The Conversation

Dershowitz was right about Obama--and so was I

In 2008, Alan Dershowitz and I debated in the Jerusalem Post whether Barack Obama would be good or bad for Israel. Dershowitz argued that Obama would be a pro-Israel president who would pull the rest of the left with him. I argued that Obama would likely confront Israel, and encourage the far-left to hate Israel even more.

In Obama's first term, I was right--and even Dershowitz was alarmed by Obama's move toward appeasement on Iran, for example. But in the second term, Dershowitz's prediction is turning out to be true. It must rankle the left that right after "Israel Apartheid Week," Obama is planting trees and admiring missiles in Israel.

What caused Obama to shift? Not electoral politics, since he never has to run again. Not the "Israel lobby," which has been in hiding. The answer, as I explore in a column today, is twofold: the steadfast leadership of Israeli Prime Minister Benjamin Netanyahu, and the exemplary success of the Iron Dome missile defense system.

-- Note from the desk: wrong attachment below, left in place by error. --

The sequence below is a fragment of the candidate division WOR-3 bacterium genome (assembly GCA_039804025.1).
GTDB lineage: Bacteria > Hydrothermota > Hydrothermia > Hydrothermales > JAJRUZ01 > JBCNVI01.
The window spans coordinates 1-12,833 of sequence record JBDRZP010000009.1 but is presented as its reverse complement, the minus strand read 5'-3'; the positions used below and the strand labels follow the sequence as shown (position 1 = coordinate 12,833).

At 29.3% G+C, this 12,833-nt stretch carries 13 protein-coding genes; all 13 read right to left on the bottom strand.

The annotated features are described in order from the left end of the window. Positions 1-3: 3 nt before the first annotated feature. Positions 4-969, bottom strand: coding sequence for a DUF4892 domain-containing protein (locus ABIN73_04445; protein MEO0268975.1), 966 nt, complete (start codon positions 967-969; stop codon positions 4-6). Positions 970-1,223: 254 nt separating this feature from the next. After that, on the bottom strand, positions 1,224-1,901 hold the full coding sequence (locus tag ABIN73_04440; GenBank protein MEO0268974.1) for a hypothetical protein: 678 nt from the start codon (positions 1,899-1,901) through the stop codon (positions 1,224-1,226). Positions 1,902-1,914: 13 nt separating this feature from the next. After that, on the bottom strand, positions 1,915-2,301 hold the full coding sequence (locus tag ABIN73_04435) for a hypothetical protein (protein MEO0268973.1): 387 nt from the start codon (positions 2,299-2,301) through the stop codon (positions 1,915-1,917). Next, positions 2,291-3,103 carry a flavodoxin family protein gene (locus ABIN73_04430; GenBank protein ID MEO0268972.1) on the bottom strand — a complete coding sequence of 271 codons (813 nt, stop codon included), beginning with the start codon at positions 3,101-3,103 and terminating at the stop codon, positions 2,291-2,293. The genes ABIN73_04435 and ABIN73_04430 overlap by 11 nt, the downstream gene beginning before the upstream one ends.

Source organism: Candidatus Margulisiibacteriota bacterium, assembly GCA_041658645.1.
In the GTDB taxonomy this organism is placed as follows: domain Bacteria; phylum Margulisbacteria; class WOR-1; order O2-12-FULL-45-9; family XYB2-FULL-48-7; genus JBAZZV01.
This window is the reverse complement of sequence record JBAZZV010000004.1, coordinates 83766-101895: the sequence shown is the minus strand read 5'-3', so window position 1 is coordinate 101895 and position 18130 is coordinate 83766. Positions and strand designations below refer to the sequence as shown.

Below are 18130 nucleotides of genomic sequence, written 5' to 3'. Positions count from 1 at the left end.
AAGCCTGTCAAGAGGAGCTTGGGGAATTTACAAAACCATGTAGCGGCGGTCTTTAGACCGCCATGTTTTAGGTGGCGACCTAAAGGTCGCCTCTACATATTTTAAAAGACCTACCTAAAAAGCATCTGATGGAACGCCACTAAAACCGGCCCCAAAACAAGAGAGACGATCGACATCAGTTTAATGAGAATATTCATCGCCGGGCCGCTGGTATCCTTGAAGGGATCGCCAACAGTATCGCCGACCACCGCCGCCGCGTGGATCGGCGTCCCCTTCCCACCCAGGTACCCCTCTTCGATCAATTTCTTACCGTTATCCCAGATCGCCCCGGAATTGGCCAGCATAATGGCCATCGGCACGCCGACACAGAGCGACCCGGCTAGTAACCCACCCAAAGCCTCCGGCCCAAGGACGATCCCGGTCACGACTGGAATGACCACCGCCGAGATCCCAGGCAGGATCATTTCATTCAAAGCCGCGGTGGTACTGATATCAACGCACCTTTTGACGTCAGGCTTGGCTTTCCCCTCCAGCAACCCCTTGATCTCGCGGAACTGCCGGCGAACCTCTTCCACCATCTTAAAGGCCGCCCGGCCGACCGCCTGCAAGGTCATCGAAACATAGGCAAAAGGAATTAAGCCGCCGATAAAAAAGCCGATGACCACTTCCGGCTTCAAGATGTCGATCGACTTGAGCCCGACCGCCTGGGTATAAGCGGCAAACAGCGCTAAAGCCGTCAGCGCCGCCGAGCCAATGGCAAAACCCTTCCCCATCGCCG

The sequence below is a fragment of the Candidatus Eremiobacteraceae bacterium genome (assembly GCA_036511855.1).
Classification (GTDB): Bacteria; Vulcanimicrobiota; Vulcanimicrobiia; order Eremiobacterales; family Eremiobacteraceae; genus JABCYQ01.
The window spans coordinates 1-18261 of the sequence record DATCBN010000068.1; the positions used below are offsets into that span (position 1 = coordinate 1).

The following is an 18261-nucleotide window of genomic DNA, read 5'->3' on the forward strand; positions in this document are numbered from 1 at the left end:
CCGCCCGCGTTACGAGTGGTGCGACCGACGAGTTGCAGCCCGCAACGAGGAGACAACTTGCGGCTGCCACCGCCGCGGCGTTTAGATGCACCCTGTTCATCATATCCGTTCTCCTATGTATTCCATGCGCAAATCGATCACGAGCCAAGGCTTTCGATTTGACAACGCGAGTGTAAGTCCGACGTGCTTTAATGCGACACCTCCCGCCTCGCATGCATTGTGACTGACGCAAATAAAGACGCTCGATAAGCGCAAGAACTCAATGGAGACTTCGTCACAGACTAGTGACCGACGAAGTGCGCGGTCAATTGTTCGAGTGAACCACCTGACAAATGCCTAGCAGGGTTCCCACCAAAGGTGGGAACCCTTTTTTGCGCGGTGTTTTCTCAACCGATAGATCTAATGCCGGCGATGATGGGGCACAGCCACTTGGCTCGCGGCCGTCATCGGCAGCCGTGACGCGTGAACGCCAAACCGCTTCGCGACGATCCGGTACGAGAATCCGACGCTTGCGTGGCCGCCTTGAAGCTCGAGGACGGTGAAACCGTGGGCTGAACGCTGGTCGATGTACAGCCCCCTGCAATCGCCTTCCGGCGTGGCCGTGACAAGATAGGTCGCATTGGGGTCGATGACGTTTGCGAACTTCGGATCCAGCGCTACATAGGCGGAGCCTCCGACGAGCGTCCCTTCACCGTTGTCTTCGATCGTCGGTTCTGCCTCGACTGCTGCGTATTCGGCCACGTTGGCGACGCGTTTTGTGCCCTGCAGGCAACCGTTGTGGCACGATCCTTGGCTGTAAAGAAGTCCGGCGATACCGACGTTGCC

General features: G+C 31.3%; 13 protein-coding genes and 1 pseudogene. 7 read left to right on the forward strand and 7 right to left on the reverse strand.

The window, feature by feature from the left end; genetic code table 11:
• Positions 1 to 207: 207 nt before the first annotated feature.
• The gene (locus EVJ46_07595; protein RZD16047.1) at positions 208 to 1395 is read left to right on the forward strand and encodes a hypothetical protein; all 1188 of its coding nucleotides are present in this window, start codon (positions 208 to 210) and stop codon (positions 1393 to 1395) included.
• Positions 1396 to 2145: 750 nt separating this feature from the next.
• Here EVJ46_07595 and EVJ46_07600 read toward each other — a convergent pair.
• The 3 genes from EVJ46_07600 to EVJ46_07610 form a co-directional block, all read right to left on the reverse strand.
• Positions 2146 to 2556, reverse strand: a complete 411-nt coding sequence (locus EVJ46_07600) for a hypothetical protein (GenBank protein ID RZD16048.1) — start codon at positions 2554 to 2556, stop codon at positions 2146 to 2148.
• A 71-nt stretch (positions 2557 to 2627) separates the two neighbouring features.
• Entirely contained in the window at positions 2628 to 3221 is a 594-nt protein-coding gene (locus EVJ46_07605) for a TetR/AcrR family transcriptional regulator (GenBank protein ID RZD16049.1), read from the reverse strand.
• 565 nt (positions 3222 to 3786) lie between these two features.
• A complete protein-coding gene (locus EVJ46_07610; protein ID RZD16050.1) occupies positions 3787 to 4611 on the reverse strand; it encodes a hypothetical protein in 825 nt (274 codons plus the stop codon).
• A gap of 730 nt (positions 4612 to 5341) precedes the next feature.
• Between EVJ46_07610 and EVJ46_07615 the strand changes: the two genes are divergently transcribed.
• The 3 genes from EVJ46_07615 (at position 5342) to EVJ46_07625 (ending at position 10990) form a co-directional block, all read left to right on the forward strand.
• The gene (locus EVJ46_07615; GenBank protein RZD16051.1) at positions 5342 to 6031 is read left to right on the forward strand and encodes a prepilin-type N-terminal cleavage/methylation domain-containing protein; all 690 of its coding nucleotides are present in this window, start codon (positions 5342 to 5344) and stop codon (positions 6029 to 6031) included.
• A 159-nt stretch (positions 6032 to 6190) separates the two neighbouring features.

Netanyahu's stand forced Obama to face the fact that the Palestinians and the Iranian regime were the obstacles to peace, along with the instability of Israel's Arab neighbors. Meanwhile, Iron Dome gave Obama a golden bridge across which to retreat, claiming credit for its success while quietly reversing his former approach.

The Palestinians, as usual, missed the opportunity that Obama's early stand provided. They saw a president who was prepared to confront Israel, and held out for more. Unfortunately, they failed to understand that Obama does not really care about foreign policy except as leverage for his domestic agenda of transformation.


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